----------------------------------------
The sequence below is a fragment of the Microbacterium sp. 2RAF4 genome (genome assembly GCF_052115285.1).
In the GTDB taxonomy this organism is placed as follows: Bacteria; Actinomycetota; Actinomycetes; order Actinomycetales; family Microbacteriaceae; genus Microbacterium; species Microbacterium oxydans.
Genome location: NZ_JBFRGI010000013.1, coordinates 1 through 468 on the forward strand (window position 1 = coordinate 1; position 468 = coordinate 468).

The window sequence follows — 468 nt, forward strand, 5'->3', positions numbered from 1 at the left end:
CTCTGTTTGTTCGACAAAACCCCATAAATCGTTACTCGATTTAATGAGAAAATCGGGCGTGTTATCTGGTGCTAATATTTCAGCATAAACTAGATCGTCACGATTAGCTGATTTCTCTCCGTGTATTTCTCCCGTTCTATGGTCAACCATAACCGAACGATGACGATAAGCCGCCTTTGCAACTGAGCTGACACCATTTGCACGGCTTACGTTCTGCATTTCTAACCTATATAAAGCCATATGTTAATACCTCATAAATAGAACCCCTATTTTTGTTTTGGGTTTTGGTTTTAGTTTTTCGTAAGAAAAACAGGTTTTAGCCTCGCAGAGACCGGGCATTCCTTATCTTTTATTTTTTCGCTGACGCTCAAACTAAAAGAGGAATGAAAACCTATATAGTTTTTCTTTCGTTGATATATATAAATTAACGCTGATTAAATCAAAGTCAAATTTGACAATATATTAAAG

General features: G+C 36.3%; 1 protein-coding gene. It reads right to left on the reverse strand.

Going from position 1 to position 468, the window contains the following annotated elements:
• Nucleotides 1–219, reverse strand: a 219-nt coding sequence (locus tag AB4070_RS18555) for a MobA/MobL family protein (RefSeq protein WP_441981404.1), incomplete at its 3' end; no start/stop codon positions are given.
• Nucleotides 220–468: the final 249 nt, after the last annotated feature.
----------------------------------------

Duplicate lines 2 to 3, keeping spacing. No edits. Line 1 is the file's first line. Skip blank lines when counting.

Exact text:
In the GTDB taxonomy this organism is placed as follows: Bacteria; Actinomycetota; Actinomycetes; order Actinomycetales; family Microbacteriaceae; genus Microbacterium; species Microbacterium oxydans.
Genome location: NZ_JBFRGI010000013.1, coordinates 1 through 468 on the forward strand (window position 1 = coordinate 1; position 468 = coordinate 468).